Seton Hill University’s Division of Visual and Performing Arts is proud to present the Kent Camerata on Saturday, March 24 at 7:30 p.m. in Cecilian Hall on Seton Hill’s Greensburg, Pa. campus. Tickets are $10 (Seton Hill students and Sisters of Charity will be admitted free) and can be purchased by calling 724-552-1722. Tickets will also be available at the door. A free reception with the Kent Camerata will follow the performance. The Kent Camerata’s performance at Seton Hill is dedicated to the Sisters of Charity who have served as Seton Hill music faculty members, and the proceeds will support the Seton Hill University Center for the Performing Arts project.

The Kent Camerata performance at Seton Hill marks a homecoming for mezzo soprano Mary Sue Hyatt, a native of Ruffs Dale, Pa., who earned her bachelor of music degree from Seton Hill in 1970. Hyatt brings to the concert stage a well-seasoned American and European career after having sung in major cities such as New York, Philadelphia, Los Angeles, Cleveland, Washington, D.C., Phoenix, Toronto, London, Belfast, Munich, Lucerne, Rome, Venice, Tessaloniki, Guadalajara, Paris, and Florence. The mezzo soprano has also performed as soloist and presented master classes in Shanghai, Beijing and Tianjin during the Kent Camerata’s China Tour of 2002. Hyatt studied voice with Sister Helen Muha and Margaret Garrity at Seton Hill, and with Joyce Zastrow at Western Michigan University. She is also a graduate of the Curtis Institute of Music with formal training under Max Rudolf, Dino Yannopoulos, Giulio Gari, and Maria Callas. Hyatt held the title and rank of Professor at Kent State University and served her last two years as Interim Director of the Hugh A. Glauser School of Music. She has been recognized for her “outstanding contributions to international culture” by receiving the Kent State University International Award in the field of International Communication and Cross-Cultural Achievements for teaching and performing. In the course of her career, Hyatt has performed in over twenty operas, including Madame Butterfly, Don Giovanni, Carmen, Dido and Aeneas, Hansel und Gretel, and Cavalleria Rusticana. Her CD releases include: Song Upon Song (TimeGrabber, 1997), Dvorak duets and songs; an American premier of Vivaldi’s La Fida Ninfa (Analog Café Studio, 2000), and A Musical Painting Comes to Life (Crystal CD841, 2001), where she is a featured soloist.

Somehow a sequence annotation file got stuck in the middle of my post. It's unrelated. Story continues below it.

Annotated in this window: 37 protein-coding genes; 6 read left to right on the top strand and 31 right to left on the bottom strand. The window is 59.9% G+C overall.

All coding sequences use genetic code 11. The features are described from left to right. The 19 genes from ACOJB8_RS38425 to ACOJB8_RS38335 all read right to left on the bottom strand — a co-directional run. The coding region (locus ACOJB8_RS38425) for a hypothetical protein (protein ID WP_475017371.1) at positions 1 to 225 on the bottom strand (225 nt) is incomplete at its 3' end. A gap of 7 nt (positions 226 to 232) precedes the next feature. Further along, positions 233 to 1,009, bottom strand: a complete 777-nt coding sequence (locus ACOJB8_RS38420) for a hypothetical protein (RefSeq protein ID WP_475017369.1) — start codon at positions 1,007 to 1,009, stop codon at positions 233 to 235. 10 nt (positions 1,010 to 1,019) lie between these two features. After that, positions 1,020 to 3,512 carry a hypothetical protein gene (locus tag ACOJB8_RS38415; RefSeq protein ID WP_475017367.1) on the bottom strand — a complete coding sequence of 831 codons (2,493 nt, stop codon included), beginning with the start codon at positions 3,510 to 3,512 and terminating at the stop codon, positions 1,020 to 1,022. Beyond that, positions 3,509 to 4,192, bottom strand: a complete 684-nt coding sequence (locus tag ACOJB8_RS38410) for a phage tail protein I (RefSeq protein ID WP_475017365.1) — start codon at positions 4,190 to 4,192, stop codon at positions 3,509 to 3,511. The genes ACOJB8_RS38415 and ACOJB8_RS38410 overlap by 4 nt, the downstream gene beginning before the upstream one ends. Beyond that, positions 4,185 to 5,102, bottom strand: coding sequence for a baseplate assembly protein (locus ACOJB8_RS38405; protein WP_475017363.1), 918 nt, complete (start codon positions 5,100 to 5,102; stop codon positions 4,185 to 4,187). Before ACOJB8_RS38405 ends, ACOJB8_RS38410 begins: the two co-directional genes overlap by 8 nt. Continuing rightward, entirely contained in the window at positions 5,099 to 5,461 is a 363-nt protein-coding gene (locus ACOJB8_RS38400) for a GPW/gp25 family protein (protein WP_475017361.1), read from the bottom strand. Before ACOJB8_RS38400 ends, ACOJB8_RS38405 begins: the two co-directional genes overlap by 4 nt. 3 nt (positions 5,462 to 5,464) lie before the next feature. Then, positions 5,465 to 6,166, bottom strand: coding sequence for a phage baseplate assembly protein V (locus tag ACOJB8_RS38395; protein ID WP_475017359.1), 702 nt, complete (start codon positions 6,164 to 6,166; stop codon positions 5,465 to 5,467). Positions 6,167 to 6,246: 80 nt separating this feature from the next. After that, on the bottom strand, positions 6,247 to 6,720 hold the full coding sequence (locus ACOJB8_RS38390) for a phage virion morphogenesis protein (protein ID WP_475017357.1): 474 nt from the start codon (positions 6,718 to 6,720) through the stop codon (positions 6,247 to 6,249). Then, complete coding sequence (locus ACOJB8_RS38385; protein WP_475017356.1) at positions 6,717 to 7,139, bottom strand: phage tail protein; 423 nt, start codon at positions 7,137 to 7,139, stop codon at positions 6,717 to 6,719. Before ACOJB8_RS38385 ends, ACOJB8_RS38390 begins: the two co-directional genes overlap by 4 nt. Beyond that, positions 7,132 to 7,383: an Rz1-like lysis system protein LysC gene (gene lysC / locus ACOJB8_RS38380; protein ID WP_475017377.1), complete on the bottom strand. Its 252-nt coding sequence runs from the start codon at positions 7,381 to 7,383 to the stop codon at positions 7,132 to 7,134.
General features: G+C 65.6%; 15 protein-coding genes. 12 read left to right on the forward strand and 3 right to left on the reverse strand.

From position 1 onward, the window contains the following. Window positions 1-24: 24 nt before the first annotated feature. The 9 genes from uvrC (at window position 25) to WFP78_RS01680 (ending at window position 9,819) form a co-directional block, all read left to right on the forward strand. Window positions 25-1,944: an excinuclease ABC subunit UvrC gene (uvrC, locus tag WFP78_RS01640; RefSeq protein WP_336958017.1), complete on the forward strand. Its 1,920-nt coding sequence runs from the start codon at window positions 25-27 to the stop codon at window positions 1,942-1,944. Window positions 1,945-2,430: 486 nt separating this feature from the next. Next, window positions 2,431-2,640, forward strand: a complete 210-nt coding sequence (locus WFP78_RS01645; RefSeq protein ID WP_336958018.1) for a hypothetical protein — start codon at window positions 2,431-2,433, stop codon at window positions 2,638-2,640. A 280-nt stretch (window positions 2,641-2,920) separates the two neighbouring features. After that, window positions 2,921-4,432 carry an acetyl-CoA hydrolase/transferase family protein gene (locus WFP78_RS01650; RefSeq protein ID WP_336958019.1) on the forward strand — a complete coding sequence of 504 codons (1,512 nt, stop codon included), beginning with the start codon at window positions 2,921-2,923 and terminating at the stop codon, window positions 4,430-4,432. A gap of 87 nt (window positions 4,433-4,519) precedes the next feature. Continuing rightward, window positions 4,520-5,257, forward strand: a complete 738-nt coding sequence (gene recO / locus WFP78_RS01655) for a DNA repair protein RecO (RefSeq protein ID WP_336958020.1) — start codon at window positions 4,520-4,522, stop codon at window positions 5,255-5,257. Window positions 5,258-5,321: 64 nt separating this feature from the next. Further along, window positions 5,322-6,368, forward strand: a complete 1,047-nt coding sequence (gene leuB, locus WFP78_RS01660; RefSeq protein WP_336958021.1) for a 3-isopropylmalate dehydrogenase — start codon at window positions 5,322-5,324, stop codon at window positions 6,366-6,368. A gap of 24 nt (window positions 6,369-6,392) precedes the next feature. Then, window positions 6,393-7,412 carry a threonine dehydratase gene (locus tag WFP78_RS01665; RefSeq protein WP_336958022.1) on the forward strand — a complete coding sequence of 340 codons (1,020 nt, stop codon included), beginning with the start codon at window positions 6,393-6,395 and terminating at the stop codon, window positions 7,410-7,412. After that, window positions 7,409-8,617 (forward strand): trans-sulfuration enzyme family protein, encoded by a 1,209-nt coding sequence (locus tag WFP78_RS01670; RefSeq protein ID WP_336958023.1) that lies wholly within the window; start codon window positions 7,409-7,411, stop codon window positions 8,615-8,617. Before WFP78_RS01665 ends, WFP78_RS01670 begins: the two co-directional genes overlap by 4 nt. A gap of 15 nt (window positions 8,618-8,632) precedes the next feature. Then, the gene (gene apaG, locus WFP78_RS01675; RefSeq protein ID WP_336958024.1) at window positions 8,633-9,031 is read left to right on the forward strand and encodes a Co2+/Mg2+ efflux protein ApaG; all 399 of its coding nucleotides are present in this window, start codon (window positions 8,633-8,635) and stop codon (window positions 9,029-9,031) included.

“Performance is a shared experience,” says Hyatt. “When you perform for an audience you leave with them forever a piece of yourself and take with you a memory that lasts a lifetime. The prospect of returning to Seton Hill to perform the upcoming concert with the Kent Camerata transports me back over 4 decades to the time when I walked through the hallowed halls of Seton Hill for my voice lessons, which I began at age 15. I hope to repay in a small way some of the musical treasure that I received from my exceptional training at Seton Hill.”

The Kent Camerata is an international touring American vocal/instrumental ensemble. Through varying combinations of voices and instruments they offer a wide and colorful repertoire ranging from Baroque, Classic, Romantic, and Impressionist masters to the present. Through engaging audience rapport, the Kent Camerata members share their enjoyment of the spirit and meaning of these works. In addition to appearances in New England, the Midwest, and Southwestern United States, the Kent Camerata has performed in Canada, Ireland, Germany, and Italy. In 2002, their cultural ambassadorship extended to China, where they gave master classes at the three leading conservatories of music and performances for enthusiastic audiences of thousands in Beijing, Tianjin, and Shanghai. Members of the Kent Camerata are Amanda-Joyce Abbott, soprano; Mary Sue Hyatt, mezzo soprano; David DeBolt, bassoon; Katharine Gerson DeBolt, viola; and Jan Meyer Thompson, pianist. Founded in 1995, the Kent Camerata is affiliated with the Hugh A. Glauser School of Music at Kent State University, Kent, Ohio.

The University Center for the Performing Arts, designed by MacLachlan Cornelius & Filoni Architects, Inc., will bring two of Seton Hill’s most vibrant programs – theatre and music – into the heart of the city of Greensburg. The Center will also serve as the completing piece of Greensburg’s Cultural District, with the Westmoreland Museum of American Art at one corner and Seton Hill University at the other, linked by the historic Palace Theatre, the restored Greensburg Train Station, cafes, restaurants and bookstores. Once completed, the 73,000 square foot center will include a flexible theatre, music hall, rehearsal spaces, set and costume design rooms, classrooms, and faculty offices for Seton Hill’s programs in music and theatre. The University Center project is the result of a collaboration among the City of Greensburg, the Redevelopment Authority of Westmoreland County, the Greensburg Salem School District, local legislators, and the Westmoreland Cultural Trust. As of January 2007, the University Center for the Performing Arts Campaign, chaired by Michele and Tom Ridge and Anne and Jack Robertshaw, has achieved more than $18 million toward its projected $21 million goal.